4 Ways to Get a Home Loan If You're Self-Employed

by Vanessa Richardson on October 29, 2012
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It can be tough for anyone to get a loan to buy a new home or refinance their current one, and it’s even tougher for self-employed business owners. Banks now require more financial documentation from all prospective borrowers, but they generally give more scrutiny to the paperwork of entrepreneurs because of the variability in income streams.

Your personal and business tax returns, as well as your company’s financial statements, help to determine how attractive you are as a borrower. Matt Robinson, spokesman for the Mortgage Bankers Association, says lenders typically use a two-year average to come up with your self-employed income. “But if the most recent year’s income is lower than the one before, the lender may use that year instead,” he notes.

The tax deductions and credits that you typically use to lower your income taxes will not come in handy when you’re looking for a loan, Robinson adds. By reducing the amount of taxable income on your tax returns, you’re showing the lender that you have less income to qualify for a loan. Making a large down payment on a property may not be the best option, either, especially if you’re trying to keep your business above water.

So, how can self-employed borrowers boost their chances of getting a home loan? Here are four tips from Robinson:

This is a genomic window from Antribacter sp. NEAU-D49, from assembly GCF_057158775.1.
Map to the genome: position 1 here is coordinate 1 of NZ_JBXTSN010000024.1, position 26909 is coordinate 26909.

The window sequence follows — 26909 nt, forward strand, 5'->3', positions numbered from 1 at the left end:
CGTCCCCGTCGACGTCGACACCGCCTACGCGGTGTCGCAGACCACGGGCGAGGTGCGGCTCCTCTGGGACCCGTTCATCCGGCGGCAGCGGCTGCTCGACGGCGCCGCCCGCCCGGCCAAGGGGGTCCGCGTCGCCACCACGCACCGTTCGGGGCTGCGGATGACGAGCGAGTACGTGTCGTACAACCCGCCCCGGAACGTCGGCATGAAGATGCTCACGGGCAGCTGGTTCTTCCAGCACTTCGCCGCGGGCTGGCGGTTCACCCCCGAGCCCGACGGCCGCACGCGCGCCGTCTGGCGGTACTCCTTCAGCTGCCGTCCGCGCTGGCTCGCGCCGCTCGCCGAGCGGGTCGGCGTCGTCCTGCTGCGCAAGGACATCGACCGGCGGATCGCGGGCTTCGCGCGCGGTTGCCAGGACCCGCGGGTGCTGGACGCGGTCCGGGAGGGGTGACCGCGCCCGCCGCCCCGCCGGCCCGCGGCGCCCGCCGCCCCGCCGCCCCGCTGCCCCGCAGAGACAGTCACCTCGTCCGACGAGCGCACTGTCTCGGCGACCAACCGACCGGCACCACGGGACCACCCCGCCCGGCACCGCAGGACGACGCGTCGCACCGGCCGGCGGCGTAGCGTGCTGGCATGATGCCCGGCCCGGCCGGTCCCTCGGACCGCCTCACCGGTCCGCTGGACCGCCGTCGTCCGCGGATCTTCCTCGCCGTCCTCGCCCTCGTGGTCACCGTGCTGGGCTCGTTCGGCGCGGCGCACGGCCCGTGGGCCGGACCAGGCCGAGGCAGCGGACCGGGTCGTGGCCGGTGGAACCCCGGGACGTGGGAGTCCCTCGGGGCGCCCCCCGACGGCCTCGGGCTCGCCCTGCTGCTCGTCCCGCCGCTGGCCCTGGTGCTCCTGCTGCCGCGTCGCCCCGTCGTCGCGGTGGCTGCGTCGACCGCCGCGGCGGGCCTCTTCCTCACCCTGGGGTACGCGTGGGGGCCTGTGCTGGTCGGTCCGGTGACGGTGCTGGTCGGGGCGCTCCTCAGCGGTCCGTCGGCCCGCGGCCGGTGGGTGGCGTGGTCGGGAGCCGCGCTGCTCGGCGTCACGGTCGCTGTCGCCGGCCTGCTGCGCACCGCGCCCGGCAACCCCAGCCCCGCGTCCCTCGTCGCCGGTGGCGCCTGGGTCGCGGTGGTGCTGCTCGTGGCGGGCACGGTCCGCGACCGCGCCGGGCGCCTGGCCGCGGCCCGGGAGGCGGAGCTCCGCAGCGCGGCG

• Seek out lenders with small-business experience. When shopping around for rates, ask lenders whether they have a history of working with self-employed borrowers. Those who do may be more understanding of your situation than other loan officers and offer lending solutions that fit both your personal and business financial needs.
  • Consider portfolio lenders. Portfolio lenders are banks that lend and service their own money, so they’re free to set their own lending guidelines. They hold a portfolio of their loans (instead of selling them to a secondary market), which makes a big difference in their ability to help the self-employed. Many portfolio lenders offer competitive interest rates, just as they would for standard mortgages, but the cost of the loan depends on the amount of risk the lender takes on by approving and holding a mortgage.
  • Consider credit unions. Like portfolio lenders, many credit unions keep a good portion of loans on their own books. They are often more amenable than bigger banks to working with small-business owners, especially if you hold multiple accounts with them.
  • Boost your income. By rethinking the deductions and credits on your income taxes, you may be able to increase your qualifying income. Robinson says lenders often revisit loan applications if an applicant has filed amended tax returns. However, the flip side is that you may also face a new tax bill, so weigh both options to see which one will cause you less financial trouble.
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